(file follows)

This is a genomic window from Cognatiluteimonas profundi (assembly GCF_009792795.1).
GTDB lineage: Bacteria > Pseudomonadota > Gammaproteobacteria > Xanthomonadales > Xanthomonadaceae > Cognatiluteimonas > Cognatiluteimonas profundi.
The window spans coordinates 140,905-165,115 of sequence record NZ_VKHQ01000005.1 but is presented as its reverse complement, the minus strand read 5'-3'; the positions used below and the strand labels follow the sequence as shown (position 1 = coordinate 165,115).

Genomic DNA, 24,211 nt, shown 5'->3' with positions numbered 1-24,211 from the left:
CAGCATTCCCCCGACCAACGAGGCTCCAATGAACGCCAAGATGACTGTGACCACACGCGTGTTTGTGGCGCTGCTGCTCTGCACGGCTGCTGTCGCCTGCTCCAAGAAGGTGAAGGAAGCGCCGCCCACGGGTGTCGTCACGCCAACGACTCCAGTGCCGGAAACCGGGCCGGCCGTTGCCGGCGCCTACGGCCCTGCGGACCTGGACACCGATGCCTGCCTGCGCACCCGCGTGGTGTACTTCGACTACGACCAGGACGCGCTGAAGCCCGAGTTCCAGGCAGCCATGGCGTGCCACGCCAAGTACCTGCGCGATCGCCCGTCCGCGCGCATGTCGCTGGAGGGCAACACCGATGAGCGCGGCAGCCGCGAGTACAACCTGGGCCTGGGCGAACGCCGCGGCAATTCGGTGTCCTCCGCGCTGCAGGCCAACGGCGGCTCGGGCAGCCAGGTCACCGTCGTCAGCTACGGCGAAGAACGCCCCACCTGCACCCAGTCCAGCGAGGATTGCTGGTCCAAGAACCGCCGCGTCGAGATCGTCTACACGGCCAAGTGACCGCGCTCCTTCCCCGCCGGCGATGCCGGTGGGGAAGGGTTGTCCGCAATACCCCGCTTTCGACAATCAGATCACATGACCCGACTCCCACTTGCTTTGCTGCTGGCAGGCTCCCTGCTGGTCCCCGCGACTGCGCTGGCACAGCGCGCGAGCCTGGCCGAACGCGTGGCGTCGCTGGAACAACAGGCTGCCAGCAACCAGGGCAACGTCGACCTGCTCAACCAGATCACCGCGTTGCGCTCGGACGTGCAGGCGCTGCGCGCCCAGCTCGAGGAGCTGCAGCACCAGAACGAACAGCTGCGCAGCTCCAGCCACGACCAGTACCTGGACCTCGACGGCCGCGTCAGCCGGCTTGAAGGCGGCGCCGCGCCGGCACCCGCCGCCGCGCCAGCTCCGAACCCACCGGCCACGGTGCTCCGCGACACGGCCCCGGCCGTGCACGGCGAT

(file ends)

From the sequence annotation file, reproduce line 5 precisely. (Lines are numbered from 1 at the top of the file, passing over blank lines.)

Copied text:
CAGCATTCCCCCGACCAACGAGGCTCCAATGAACGCCAAGATGACTGTGACCACACGCGTGTTTGTGGCGCTGCTGCTCTGCACGGCTGCTGTCGCCTGCTCCAAGAAGGTGAAGGAAGCGCCGCCCACGGGTGTCGTCACGCCAACGACTCCAGTGCCGGAAACCGGGCCGGCCGTTGCCGGCGCCTACGGCCCTGCGGACCTGGACACCGATGCCTGCCTGCGCACCCGCGTGGTGTACTTCGACTACGACCAGGACGCGCTGAAGCCCGAGTTCCAGGCAGCCATGGCGTGCCACGCCAAGTACCTGCGCGATCGCCCGTCCGCGCGCATGTCGCTGGAGGGCAACACCGATGAGCGCGGCAGCCGCGAGTACAACCTGGGCCTGGGCGAACGCCGCGGCAATTCGGTGTCCTCCGCGCTGCAGGCCAACGGCGGCTCGGGCAGCCAGGTCACCGTCGTCAGCTACGGCGAAGAACGCCCCACCTGCACCCAGTCCAGCGAGGATTGCTGGTCCAAGAACCGCCGCGTCGAGATCGTCTACACGGCCAAGTGACCGCGCTCCTTCCCCGCCGGCGATGCCGGTGGGGAAGGGTTGTCCGCAATACCCCGCTTTCGACAATCAGATCACATGACCCGACTCCCACTTGCTTTGCTGCTGGCAGGCTCCCTGCTGGTCCCCGCGACTGCGCTGGCACAGCGCGCGAGCCTGGCCGAACGCGTGGCGTCGCTGGAACAACAGGCTGCCAGCAACCAGGGCAACGTCGACCTGCTCAACCAGATCACCGCGTTGCGCTCGGACGTGCAGGCGCTGCGCGCCCAGCTCGAGGAGCTGCAGCACCAGAACGAACAGCTGCGCAGCTCCAGCCACGACCAGTACCTGGACCTCGACGGCCGCGTCAGCCGGCTTGAAGGCGGCGCCGCGCCGGCACCCGCCGCCGCGCCAGCTCCGAACCCACCGGCCACGGTGCTCCGCGACACGGCCCCGGCCGTGCACGGCGAT